When I see an online article — ANY online article — with something like 738 comments, I get a little anxious. Okay, a lot anxious. (And I don’t read a single one.)
Also: I can’t bring myself to read any YouTube comments, EVER, for any reason. Holy hell the things people say!!! They’re so MEAN! (I go a little bit righteous 2-year-old when I read ’em, lol…)
Additionally: when I see a few thousand people in an online group, I’m not tempted to participate. Massive numbers make me want to break out in hives.
I propose a new way of doing community for business.
First community change: forget obligation.
So you’re off having adventures and didn’t check your e-mail today? Or yesterday? AWESOME. No need to feel guilty for not being 100% connected at all times. No need to know every person in the group. No need to remember everyone’s birthday.
No need to be anyone but who you are right now, which may or may not be a person who can make space for cultivating new relationships in your life.
Second community change: only real connections matter.
Real connections don’t have a target-number-of-business-cards-handed-out goal attached. Nor do they have a “What can you do for me!?” approach at the core of the relationship.
Real connections in business look a lot like real connections outside of business: friendship.
Whether you want to connect with a single person deeply, or with 22 people in person, or found the “Extrovert Rampage” Facebook group with 632,389 members — cool. I’m not judging extroverts, I’m just tired of playing by those rules when it comes to this sort of thing.
Third community change: let go of the “obligations” surrounding community.
So you hate Facebook groups? Quit ’em all! Can’t stand forums? Cool! Don’t ever want to leave a blog comment again? Fantastic! You’re making the rules when it comes to interacting with your business. So do it up however you’d like.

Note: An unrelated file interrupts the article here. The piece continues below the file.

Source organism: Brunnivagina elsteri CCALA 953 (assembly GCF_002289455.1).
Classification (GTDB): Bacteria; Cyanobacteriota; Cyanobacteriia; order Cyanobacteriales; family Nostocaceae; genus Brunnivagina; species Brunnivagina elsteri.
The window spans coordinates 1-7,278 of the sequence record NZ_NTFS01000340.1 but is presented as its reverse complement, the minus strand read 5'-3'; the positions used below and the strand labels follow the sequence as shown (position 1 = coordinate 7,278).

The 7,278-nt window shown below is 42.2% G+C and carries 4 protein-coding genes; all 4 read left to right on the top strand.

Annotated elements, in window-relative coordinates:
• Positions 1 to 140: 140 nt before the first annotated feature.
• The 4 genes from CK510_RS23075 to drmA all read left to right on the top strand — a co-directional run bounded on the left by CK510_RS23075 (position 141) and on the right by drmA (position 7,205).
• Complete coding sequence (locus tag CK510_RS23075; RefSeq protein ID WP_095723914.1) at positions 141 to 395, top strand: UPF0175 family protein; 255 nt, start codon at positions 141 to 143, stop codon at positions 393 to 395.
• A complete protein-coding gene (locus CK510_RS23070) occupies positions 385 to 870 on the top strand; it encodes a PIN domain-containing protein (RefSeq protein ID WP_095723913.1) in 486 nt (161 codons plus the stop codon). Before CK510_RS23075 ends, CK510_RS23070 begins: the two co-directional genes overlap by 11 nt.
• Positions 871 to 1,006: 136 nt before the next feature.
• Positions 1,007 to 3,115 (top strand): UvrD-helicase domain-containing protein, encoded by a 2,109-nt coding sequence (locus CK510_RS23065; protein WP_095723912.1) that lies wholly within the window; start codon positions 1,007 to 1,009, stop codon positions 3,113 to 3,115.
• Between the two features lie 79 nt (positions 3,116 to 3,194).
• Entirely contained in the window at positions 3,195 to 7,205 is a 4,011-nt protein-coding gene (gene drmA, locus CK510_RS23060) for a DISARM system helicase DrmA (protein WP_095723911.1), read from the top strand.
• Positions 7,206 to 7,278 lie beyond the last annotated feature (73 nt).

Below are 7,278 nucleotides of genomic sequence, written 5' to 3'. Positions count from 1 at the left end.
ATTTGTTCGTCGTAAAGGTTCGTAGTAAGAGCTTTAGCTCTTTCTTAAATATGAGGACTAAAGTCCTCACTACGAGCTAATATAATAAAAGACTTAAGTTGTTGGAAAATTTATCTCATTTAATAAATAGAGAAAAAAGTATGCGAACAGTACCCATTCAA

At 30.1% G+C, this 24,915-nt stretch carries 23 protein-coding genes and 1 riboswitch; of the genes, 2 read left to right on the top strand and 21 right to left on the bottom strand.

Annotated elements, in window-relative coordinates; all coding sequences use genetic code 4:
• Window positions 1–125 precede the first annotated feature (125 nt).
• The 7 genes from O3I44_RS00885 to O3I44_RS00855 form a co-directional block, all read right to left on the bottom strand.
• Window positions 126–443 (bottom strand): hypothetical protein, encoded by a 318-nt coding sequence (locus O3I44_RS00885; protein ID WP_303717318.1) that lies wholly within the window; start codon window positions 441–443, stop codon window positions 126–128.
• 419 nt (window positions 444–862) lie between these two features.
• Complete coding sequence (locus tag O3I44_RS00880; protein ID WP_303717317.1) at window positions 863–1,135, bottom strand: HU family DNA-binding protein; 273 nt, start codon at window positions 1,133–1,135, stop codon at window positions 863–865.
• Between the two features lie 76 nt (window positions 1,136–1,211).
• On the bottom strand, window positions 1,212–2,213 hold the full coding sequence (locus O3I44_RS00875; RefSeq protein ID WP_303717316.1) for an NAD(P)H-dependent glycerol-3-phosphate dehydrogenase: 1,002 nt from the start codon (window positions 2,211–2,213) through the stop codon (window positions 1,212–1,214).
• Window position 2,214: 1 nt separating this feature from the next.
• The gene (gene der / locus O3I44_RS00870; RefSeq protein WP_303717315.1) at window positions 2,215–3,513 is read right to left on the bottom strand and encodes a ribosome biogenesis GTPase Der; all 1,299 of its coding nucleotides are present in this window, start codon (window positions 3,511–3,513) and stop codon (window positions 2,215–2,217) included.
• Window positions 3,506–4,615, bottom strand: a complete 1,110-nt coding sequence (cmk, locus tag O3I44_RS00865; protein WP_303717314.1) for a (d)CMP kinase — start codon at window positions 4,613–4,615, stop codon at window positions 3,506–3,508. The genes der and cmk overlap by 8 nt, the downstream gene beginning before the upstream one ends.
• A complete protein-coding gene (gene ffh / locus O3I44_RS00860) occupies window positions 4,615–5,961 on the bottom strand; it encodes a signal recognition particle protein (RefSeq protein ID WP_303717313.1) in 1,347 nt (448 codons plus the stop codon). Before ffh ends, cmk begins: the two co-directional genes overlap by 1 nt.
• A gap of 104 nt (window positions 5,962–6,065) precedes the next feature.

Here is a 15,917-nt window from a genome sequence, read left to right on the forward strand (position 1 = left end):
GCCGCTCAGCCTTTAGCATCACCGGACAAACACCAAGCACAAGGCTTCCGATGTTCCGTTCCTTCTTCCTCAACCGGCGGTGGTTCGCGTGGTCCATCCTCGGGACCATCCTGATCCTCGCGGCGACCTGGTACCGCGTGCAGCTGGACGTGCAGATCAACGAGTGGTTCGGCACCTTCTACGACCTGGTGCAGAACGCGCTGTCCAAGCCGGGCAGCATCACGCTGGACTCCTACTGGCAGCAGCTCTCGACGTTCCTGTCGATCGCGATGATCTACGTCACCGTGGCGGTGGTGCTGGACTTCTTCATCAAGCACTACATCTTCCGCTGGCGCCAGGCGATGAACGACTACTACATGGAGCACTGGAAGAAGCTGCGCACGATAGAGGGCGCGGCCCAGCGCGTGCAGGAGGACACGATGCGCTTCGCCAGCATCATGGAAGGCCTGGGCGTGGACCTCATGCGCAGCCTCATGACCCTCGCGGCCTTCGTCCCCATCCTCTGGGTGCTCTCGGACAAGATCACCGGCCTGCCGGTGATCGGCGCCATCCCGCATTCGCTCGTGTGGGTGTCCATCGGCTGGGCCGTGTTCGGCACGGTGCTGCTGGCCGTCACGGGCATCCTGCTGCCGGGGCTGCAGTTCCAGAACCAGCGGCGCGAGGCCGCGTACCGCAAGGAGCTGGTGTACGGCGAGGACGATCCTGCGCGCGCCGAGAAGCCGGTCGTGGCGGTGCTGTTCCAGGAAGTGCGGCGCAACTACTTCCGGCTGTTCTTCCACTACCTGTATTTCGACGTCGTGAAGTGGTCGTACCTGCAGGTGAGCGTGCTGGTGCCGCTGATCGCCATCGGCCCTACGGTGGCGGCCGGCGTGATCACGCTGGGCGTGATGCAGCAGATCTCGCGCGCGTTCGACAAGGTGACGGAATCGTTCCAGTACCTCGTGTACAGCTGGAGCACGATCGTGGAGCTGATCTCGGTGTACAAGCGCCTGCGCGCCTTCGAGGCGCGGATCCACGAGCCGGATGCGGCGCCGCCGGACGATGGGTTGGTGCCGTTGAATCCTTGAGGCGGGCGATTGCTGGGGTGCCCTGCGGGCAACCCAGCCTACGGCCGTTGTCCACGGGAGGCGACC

Let’s defy convention and the ways we do “community” in business.
Here are ten ideas to get you started:
⚡️ Meet in person instead of connecting exclusively online.
⚡️…or meet online if you normally meet in person. Texting and Facetiming count!
⚡️ Found an accountability group and make sure each member does one Brave thing per week.
⚡️ Ditch comments on your blog and offer up an alternative way to connect: Instagram? Snail mail? Meetup? Hangout?
⚡️ Ramp up comments by asking people to chime in about a specific topic by using a call to action.
⚡️ Connect people you know personally via e-mail a few times a week, just for the sake of making introductions. Sarah does this exceptionally well!
⚡️ Introduce a snail mail component to your work. (When you’ve been a member of the Fuck Yah club for six months, I send snail mail! Join here.)
⚡️ Start a living room tour of your state or region (i.e. take your show on the road!).
⚡️ Arrange Skype or Facetime dates with potential customers instead of e-mailing ’em.
We’re wired to connect — so let’s do it.
But let’s do it in a way that feels good, and sustainable, and that builds lasting bonds, okay?
P.S. Another way to engage with community is to build everyday fundraising into your business.
Photo // Jon Canlas at Brand Camp the camp, group photo